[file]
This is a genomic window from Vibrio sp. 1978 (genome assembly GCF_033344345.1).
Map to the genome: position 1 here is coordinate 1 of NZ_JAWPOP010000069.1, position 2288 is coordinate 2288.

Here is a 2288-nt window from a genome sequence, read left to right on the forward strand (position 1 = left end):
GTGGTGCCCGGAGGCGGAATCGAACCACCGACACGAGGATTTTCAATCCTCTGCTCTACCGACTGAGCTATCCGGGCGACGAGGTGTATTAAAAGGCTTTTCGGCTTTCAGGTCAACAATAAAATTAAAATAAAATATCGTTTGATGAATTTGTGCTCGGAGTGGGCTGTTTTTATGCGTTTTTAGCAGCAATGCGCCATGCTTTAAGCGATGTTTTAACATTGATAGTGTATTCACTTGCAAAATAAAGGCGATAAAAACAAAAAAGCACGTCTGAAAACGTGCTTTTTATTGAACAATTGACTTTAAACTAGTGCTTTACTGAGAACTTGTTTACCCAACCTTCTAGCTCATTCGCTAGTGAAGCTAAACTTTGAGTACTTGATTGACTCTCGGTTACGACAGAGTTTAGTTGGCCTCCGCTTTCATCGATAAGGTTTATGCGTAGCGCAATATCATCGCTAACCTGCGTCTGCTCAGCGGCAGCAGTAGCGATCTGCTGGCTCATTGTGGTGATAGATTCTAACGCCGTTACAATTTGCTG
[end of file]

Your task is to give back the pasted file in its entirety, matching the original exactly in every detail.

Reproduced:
This is a genomic window from Vibrio sp. 1978 (genome assembly GCF_033344345.1).
Map to the genome: position 1 here is coordinate 1 of NZ_JAWPOP010000069.1, position 2288 is coordinate 2288.

Here is a 2288-nt window from a genome sequence, read left to right on the forward strand (position 1 = left end):
GTGGTGCCCGGAGGCGGAATCGAACCACCGACACGAGGATTTTCAATCCTCTGCTCTACCGACTGAGCTATCCGGGCGACGAGGTGTATTAAAAGGCTTTTCGGCTTTCAGGTCAACAATAAAATTAAAATAAAATATCGTTTGATGAATTTGTGCTCGGAGTGGGCTGTTTTTATGCGTTTTTAGCAGCAATGCGCCATGCTTTAAGCGATGTTTTAACATTGATAGTGTATTCACTTGCAAAATAAAGGCGATAAAAACAAAAAAGCACGTCTGAAAACGTGCTTTTTATTGAACAATTGACTTTAAACTAGTGCTTTACTGAGAACTTGTTTACCCAACCTTCTAGCTCATTCGCTAGTGAAGCTAAACTTTGAGTACTTGATTGACTCTCGGTTACGACAGAGTTTAGTTGGCCTCCGCTTTCATCGATAAGGTTTATGCGTAGCGCAATATCATCGCTAACCTGCGTCTGCTCAGCGGCAGCAGTAGCGATCTGCTGGCTCATTGTGGTGATAGATTCTAACGCCGTTACAATTTGCTG